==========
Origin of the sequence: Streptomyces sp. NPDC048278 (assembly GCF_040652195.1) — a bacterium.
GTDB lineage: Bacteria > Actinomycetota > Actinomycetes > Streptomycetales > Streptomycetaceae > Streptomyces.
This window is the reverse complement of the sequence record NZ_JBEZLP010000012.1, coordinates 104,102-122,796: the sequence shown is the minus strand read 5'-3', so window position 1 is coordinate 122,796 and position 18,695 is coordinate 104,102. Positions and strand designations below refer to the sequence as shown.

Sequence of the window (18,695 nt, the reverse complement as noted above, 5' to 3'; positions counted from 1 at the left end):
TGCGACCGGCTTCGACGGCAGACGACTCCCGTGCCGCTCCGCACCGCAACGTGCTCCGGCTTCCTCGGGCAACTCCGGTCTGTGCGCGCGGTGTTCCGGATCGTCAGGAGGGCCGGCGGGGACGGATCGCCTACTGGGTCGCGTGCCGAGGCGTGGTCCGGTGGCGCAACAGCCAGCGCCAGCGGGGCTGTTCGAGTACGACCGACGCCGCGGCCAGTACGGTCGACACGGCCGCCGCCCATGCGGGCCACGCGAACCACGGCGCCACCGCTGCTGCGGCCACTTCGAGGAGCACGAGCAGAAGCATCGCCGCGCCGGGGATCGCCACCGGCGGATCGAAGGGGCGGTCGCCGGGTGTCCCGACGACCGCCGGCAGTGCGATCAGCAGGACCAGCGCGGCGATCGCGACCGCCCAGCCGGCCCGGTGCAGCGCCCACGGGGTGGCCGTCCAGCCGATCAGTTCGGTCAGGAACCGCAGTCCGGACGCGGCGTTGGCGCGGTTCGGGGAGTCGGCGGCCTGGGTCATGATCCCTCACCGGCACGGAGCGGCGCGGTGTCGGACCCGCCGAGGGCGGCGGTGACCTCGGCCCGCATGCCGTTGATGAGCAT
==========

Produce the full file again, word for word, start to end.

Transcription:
Origin of the sequence: Streptomyces sp. NPDC048278 (assembly GCF_040652195.1) — a bacterium.
GTDB lineage: Bacteria > Actinomycetota > Actinomycetes > Streptomycetales > Streptomycetaceae > Streptomyces.
This window is the reverse complement of the sequence record NZ_JBEZLP010000012.1, coordinates 104,102-122,796: the sequence shown is the minus strand read 5'-3', so window position 1 is coordinate 122,796 and position 18,695 is coordinate 104,102. Positions and strand designations below refer to the sequence as shown.

Sequence of the window (18,695 nt, the reverse complement as noted above, 5' to 3'; positions counted from 1 at the left end):
TGCGACCGGCTTCGACGGCAGACGACTCCCGTGCCGCTCCGCACCGCAACGTGCTCCGGCTTCCTCGGGCAACTCCGGTCTGTGCGCGCGGTGTTCCGGATCGTCAGGAGGGCCGGCGGGGACGGATCGCCTACTGGGTCGCGTGCCGAGGCGTGGTCCGGTGGCGCAACAGCCAGCGCCAGCGGGGCTGTTCGAGTACGACCGACGCCGCGGCCAGTACGGTCGACACGGCCGCCGCCCATGCGGGCCACGCGAACCACGGCGCCACCGCTGCTGCGGCCACTTCGAGGAGCACGAGCAGAAGCATCGCCGCGCCGGGGATCGCCACCGGCGGATCGAAGGGGCGGTCGCCGGGTGTCCCGACGACCGCCGGCAGTGCGATCAGCAGGACCAGCGCGGCGATCGCGACCGCCCAGCCGGCCCGGTGCAGCGCCCACGGGGTGGCCGTCCAGCCGATCAGTTCGGTCAGGAACCGCAGTCCGGACGCGGCGTTGGCGCGGTTCGGGGAGTCGGCGGCCTGGGTCATGATCCCTCACCGGCACGGAGCGGCGCGGTGTCGGACCCGCCGAGGGCGGCGGTGACCTCGGCCCGCATGCCGTTGATGAGCAT